CoreLogic: Foreclosures down more than 25% since August 2014

CoreLogic: Foreclosures down more than 25% since August 2014

Foreclosure pipeline of legacy loans remains elevated

Here’s how TRID is changing the mortgage industry

Up and down the pipeline things are changing

Monday Morning Cup of Coffee: Is Fed, housing policy at a crossroads?

Plus why private investors don’t want to buy mortgages, TRID and more

10 cities with huge housing improvement

Quarter-over-quarter asking prices paint new housing picture

/ Print / Reprints /
| Share More
/ Text Size+

Since the initial bust of the housing market, it tends to be the metros that felt a huge dent from the crisis that witness the biggest home price increases. But this trend is starting to change.   

While year-over-year this trend still rings true, when looking at quarter-over-quarter changes, homes prices are starting to shake off the effect of the housing bust, Trulia said.  

According to Trulia, among the 10 metros with the biggest quarter-over-quarter price increases in February, four were not part of the severe housing bust: Cleveland, Ohio, Birmingham, Ala., San Francisco, Calif. and Akron, Ohio.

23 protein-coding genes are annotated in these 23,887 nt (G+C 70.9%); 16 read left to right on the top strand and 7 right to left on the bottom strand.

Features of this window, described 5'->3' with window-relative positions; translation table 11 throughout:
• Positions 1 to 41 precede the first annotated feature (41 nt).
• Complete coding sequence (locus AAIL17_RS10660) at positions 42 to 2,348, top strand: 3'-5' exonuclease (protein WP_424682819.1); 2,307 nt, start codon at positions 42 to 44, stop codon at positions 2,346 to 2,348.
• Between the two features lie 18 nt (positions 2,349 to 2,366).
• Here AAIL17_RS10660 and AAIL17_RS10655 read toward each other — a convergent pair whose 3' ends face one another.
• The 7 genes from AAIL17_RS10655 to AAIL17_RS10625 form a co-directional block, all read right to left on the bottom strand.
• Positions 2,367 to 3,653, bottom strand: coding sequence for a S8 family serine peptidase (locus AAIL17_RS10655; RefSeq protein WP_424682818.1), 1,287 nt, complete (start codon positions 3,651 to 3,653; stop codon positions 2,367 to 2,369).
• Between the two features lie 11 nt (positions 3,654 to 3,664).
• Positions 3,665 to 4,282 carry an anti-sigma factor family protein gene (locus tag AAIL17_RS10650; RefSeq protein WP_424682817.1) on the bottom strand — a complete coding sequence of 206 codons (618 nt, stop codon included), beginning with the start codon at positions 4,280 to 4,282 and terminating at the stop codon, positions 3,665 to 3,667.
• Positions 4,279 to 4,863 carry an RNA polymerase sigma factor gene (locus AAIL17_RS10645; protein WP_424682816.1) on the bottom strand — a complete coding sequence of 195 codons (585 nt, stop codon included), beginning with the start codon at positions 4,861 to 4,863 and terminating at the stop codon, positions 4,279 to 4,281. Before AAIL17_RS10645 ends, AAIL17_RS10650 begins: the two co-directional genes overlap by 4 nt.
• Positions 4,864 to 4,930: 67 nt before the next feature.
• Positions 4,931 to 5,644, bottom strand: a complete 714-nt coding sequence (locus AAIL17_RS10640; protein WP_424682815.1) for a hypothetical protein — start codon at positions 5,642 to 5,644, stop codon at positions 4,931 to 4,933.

Investors are scooping up fewer houses in 2014, and the biggest price gains will more often be in markets that did not see a large housing bust.

Here are the top 10 cities with the biggest quarter-over-quarter asking price increases in February 2014:


10. Riverside-San Bernardino, Calif.: Located just east of Los Angles, this area boasts a 4.8% quarter-over quarter asking price and a -50% price drop during bust, peak to trough.

9. Akron, Ohio.: Just making it on the list for one of the areas that was not significantly affected by the housing bust, Akron reported a 5% quarter-over-quarter asking price change and a -16% price drop during bust.

8. Orlando, Fla.: Home of the famous Disneyworld, Orlando now also adds its name to this list, with a 5% quarter-over-quarter asking price change and -48% price drop during bust. 

Recent Articles by Brena Swanson

Comments powered by Disqus